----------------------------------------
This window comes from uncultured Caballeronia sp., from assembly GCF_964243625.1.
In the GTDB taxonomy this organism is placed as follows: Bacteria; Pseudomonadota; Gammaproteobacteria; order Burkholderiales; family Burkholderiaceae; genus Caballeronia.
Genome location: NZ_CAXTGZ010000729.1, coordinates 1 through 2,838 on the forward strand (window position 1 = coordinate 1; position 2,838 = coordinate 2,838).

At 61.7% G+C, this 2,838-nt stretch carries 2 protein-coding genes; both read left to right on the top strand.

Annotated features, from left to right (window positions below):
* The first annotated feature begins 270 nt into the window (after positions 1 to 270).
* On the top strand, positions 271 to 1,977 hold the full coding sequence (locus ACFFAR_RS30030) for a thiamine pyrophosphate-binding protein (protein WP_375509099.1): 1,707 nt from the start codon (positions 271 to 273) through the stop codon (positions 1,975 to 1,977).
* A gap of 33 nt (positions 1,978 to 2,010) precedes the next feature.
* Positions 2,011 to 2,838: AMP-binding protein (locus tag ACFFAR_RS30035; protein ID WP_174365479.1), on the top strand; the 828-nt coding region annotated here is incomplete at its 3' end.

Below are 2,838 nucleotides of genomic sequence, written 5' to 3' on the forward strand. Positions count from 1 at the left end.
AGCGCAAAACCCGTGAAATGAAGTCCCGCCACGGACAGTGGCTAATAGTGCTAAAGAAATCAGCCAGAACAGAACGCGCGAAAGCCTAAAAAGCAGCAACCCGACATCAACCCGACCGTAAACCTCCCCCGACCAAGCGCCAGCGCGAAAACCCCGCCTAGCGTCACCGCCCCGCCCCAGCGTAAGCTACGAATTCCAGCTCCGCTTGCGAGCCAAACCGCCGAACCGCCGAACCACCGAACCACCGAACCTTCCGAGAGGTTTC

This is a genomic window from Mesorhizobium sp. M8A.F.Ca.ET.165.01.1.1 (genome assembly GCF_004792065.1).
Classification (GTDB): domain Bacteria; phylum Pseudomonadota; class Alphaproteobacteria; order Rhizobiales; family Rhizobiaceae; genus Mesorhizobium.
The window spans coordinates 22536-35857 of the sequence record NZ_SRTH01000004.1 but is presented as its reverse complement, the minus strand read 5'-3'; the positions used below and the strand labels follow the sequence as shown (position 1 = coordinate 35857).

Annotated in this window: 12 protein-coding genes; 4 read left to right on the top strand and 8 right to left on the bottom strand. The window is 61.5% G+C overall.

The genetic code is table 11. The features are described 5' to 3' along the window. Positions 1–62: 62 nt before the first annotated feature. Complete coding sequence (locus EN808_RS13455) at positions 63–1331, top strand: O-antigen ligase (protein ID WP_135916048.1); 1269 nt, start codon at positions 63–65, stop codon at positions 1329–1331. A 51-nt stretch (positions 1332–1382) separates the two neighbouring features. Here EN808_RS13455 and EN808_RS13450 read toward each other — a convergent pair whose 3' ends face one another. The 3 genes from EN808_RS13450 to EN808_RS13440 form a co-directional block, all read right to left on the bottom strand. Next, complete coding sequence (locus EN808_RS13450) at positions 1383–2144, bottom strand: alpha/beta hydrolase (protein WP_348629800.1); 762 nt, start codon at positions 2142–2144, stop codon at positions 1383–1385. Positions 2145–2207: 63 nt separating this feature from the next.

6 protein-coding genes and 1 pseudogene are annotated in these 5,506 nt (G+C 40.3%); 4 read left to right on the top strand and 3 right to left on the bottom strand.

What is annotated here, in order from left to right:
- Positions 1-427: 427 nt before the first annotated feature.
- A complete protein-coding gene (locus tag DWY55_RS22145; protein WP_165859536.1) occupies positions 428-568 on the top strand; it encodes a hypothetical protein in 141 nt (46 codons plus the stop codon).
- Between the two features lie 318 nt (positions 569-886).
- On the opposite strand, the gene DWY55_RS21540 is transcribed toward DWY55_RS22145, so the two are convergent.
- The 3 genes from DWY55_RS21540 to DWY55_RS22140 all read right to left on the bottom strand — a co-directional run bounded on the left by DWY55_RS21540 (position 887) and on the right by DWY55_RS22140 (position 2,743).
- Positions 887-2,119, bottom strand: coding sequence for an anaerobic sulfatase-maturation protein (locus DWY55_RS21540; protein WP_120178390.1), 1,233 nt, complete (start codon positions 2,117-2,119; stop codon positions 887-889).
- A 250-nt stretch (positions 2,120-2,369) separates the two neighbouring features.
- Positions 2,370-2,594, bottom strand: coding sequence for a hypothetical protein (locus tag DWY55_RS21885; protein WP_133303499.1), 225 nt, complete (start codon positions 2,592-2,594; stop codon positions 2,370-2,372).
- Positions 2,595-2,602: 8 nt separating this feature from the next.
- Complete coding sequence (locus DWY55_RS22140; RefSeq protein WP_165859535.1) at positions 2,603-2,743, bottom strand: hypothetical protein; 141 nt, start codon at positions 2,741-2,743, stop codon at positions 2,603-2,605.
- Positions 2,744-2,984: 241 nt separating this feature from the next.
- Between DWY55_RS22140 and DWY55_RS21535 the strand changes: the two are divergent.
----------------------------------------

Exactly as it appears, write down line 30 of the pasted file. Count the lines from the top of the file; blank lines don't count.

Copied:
- Between DWY55_RS22140 and DWY55_RS21535 the strand changes: the two are divergent.